se fairly often even more unrealistically priced.
at slightest touch (in which case just decant, of course). But the screw is very sharp and well-angled, so I think 99% of time one can get it set with out movement.
Before using any opening device on a very old wine,first remove any sealing wax and/or metal capsule(usually lead)that may cover the top of the cork. If part of the cork is above the top of the bottle, slice it off with a ver y sharp paring knife. Then run a very sharp, small, paring knife tip all ar ound the inside of the neck for a very short distance down. Then clean off the cork of the bottle using water if necessary. If you found a metal capsu le and the wine is fairly to very old, and there is any evidence that the w ine has come in contact with the metal capsule, please discard the wine wit hout tasting.
Quite a few very old corks just crumble when using a screw only and drop th ese crumbs into the wine rather than a whole cork. In such a case, filterin g of the wine may be required. Also the old cork may be stuck just at the c ontact between the cork and neck. An opener with two prongs will help "un-g lue" this contact point. The two prongs may have to be given considerable d ownward force to seat between the glass and cork. Using the small paring kn ife trick may allow insertion of the prongs with less force. Also just a li ttle slip can result in a cut finger. Buy your own knife and do not dull on e belonging to a spouse. Else he/she may solve your problem by using the ba ck of a meat cleaver that came with an expensive knife set to open the bott le!
ple) instructions. Some people apparently have tried to re-insert the "ah s o" part in the slot in handle to screw when opening a bottle, that is only for storage.
Reply to
cwdjrxyz

ere is any evidence
d the wine without
Perhaps - better safe than sorry. Many owners of older wines, having corks starting to leak or that are feared to start leaking soon,apply sealing wax over an old metal capsule(often lead). Thus the wine may contact the metal from the inside. One would have to do a chemical analysis to determine if the lead content is high enough to cause worry. The allowed lead content fo r liquids for drinking has greatly changed over many decades. Some even wor ry about the lead content of wines and spirits stored in high lead content fine crystal decanters for many years. Many of the substances contained in wine can react with lead over a long time period. Some organic acids are pr ime suspects.
Reply to
cwdjrxyz

s starting to leak or that are feared to start leaking soon,apply sealing w ax over an old metal capsule(often lead). Thus the wine may contact the met al from the inside. One would have to do a chemical analysis to determine i f the lead content is high enough to cause worry. The allowed lead content for liquids for drinking has greatly changed over many decades. Some even w orry about the lead content of wines and spirits stored in high lead conten t fine crystal decanters for many years. Many of the substances contained i n wine can react with lead over a long time period. Some organic acids are prime suspects. I personally don't store any wine in lead decanters. Leaching increases gre atly over time, and the higher the alcohol the faster it leaches. I also ta ke great care to wipe top of any pre-1990 bottle carefully once capsule rem oved (I realize likely little exposure from wine traveling over lip, but be tter safe). But I think if what we are discussing is seepage or a saturated cork indicating that wine might have had some contact, if wine smelled sou nd I would risk trying. We get some lead even in our drinking water, I thin k a glass of wine that might have some small contamination is unlikely to h ave any health effects.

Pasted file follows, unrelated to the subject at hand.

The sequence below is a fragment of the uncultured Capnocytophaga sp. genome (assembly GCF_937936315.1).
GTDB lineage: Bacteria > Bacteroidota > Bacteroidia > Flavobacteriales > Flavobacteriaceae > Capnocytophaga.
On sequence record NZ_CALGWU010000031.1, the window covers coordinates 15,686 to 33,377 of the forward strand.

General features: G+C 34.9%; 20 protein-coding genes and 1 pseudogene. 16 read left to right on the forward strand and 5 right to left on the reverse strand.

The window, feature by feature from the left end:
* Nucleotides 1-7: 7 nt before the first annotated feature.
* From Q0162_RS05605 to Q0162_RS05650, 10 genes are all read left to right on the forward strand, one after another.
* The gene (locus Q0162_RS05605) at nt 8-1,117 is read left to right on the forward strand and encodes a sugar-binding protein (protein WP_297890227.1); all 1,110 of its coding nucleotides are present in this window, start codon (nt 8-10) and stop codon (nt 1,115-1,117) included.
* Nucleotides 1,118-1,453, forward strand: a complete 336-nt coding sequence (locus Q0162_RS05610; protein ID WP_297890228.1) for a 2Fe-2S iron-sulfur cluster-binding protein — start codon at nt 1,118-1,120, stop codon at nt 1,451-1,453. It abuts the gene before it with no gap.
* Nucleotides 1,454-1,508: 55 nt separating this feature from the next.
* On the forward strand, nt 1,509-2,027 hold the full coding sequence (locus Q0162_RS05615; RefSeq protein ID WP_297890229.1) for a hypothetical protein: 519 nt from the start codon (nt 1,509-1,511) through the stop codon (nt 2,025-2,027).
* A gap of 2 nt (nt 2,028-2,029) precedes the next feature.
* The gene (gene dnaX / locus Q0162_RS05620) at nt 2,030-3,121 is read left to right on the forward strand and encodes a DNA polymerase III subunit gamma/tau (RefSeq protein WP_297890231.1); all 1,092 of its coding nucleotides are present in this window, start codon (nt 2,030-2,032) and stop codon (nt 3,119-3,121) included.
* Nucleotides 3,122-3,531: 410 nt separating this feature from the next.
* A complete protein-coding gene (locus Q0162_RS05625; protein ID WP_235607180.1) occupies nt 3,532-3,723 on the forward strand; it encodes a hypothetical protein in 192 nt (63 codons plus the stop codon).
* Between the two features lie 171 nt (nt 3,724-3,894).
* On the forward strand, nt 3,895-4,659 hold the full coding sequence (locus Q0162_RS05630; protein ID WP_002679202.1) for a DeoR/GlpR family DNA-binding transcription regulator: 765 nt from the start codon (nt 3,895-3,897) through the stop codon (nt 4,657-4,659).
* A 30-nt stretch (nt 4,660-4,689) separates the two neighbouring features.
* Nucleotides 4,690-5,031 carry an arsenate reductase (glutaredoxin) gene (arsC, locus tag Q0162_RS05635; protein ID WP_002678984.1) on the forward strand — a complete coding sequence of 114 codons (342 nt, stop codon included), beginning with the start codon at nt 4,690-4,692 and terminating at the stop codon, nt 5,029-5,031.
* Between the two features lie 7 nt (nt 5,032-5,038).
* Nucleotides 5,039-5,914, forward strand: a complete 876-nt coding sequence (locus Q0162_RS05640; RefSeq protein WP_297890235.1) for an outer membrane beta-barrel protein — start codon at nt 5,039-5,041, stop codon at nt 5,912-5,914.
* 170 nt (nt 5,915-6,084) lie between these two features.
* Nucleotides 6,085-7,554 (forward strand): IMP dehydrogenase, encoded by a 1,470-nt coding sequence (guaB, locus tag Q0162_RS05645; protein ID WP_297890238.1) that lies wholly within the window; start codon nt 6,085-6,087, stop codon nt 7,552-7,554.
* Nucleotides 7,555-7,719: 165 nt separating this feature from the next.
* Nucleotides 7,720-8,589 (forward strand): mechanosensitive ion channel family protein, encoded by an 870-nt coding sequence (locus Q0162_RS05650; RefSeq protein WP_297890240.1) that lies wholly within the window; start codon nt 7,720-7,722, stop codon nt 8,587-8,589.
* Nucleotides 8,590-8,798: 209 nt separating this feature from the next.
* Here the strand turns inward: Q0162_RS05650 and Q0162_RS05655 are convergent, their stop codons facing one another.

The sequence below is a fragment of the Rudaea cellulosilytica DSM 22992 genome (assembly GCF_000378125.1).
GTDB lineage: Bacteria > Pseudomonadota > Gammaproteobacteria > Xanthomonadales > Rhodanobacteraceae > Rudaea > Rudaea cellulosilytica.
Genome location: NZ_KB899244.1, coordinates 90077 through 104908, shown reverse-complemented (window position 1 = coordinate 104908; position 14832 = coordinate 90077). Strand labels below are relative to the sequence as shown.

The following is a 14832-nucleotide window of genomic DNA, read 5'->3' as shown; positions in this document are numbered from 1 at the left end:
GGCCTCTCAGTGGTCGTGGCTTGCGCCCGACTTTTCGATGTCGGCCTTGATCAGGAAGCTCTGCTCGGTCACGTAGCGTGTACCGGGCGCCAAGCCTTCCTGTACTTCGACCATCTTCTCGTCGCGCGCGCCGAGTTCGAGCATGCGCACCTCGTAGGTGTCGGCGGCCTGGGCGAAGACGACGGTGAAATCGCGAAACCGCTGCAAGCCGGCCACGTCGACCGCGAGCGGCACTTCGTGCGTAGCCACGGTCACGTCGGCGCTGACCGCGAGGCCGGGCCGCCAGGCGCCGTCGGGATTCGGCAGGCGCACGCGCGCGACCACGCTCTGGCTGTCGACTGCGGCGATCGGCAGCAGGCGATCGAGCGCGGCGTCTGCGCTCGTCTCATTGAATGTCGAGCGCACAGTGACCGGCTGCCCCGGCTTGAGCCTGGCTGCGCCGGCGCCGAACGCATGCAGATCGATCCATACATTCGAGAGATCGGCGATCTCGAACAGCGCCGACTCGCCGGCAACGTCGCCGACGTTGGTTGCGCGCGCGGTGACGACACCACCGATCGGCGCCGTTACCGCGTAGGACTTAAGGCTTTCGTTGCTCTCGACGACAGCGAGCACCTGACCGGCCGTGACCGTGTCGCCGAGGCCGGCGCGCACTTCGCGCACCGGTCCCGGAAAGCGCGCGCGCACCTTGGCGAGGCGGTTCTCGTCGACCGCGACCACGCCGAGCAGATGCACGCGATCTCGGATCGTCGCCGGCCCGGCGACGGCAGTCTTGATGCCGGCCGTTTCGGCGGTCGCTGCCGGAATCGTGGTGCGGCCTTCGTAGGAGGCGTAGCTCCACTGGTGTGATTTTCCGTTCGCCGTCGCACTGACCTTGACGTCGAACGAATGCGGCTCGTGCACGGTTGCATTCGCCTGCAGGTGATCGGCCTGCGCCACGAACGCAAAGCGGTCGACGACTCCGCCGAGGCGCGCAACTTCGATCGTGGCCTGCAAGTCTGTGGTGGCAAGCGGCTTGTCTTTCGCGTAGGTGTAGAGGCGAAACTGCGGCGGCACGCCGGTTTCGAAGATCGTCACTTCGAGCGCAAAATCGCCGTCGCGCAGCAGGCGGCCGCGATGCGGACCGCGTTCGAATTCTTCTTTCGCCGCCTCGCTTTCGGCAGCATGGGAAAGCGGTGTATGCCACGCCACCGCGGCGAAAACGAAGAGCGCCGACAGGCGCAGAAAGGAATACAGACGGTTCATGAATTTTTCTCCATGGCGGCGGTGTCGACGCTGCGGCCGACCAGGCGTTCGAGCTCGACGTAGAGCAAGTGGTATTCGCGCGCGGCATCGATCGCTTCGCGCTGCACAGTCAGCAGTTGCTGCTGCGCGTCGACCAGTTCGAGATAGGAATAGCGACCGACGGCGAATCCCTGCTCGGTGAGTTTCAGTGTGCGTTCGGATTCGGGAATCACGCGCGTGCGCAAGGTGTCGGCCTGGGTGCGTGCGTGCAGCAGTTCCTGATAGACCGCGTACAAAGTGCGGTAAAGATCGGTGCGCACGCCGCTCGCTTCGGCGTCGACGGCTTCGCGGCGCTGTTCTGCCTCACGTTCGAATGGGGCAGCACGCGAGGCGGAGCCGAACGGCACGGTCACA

Reply to
DaleW

The problem with lead, and any heavy metal, is that it's a cumulative poison, so repeated consumption of sublethal doses can prove just as bad in the long term. There's no question that you can have a significant deposit of lead oxide and lead acetate on the inner rim of older bottles, so some care to remove the lead salts is certainly in order. As Dale and CWD Jr say, lead from leaded glass decanters is also a concern if one stores Port or Sherry in such decanters.
Mark Lipton
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alt.food.wine FAQ:  http://winefaq.cwdjr.net
Reply to
Mark Lipton

OK thanks for the clarification. But the amount of lead you could consume from contact with a lead capsule has to be much smaller than from a high lead content fine crystal decanter. Couple that with my drinking very few older wines (because of cost, not choice), it's just something that I don't worry about. And since I'm 76, the risk is lower for me than it probably is for you.
Reply to
Ken Blake, MVP
"Ken Blake, MVP" writes:
I don't think it is something you should worry about, but let me point out that a few hours in contact with a leaded crystal decanter should result in _very_ little lead making it into the wine.
Whereas a few years in contact with a lead capsule may result in more lead (though I expect still not that much) making it into the wine.
Both variables (the lead in lead crystal is harder to get out of the crystal than the lead in lead foil, and the time of contact in decanter is generally quite small whereas the time of contact with foil could be decades) suggest that of the two sources of contact, the foil one has more potential to be serious.
I definitely won't be giving a lot of old wine in foil capsuled bottles to my two-year-old.
Reply to
Doug Anderson

You are certainly right about a few hours vs a few decades. But on the other hand (and this is what I meant) almost all the wine is in contact with the decanter and only a tiny amount (if any) is in contact with the capsule.
Reply to
Ken Blake, MVP